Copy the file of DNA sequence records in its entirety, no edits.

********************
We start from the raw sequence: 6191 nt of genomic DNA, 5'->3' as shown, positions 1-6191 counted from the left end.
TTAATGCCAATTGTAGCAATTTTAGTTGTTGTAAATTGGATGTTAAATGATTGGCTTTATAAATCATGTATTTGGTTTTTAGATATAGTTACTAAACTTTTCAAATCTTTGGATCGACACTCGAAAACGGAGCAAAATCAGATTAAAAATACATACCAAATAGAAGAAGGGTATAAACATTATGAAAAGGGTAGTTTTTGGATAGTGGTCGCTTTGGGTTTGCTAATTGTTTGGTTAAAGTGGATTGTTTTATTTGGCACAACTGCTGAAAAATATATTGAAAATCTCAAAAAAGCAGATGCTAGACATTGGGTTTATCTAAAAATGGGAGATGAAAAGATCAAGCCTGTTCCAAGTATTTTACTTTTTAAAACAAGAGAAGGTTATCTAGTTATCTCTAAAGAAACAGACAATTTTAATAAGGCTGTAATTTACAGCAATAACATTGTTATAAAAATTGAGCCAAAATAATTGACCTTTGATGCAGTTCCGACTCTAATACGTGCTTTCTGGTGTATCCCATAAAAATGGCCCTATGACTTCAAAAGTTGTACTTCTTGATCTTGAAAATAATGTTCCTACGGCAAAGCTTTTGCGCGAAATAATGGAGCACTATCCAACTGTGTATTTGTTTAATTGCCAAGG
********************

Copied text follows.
We start from the raw sequence: 6191 nt of genomic DNA, 5'->3' as shown, positions 1-6191 counted from the left end.
TTAATGCCAATTGTAGCAATTTTAGTTGTTGTAAATTGGATGTTAAATGATTGGCTTTATAAATCATGTATTTGGTTTTTAGATATAGTTACTAAACTTTTCAAATCTTTGGATCGACACTCGAAAACGGAGCAAAATCAGATTAAAAATACATACCAAATAGAAGAAGGGTATAAACATTATGAAAAGGGTAGTTTTTGGATAGTGGTCGCTTTGGGTTTGCTAATTGTTTGGTTAAAGTGGATTGTTTTATTTGGCACAACTGCTGAAAAATATATTGAAAATCTCAAAAAAGCAGATGCTAGACATTGGGTTTATCTAAAAATGGGAGATGAAAAGATCAAGCCTGTTCCAAGTATTTTACTTTTTAAAACAAGAGAAGGTTATCTAGTTATCTCTAAAGAAACAGACAATTTTAATAAGGCTGTAATTTACAGCAATAACATTGTTATAAAAATTGAGCCAAAATAATTGACCTTTGATGCAGTTCCGACTCTAATACGTGCTTTCTGGTGTATCCCATAAAAATGGCCCTATGACTTCAAAAGTTGTACTTCTTGATCTTGAAAATAATGTTCCTACGGCAAAGCTTTTGCGCGAAATAATGGAGCACTATCCAACTGTGTATTTGTTTAATTGCCAAGG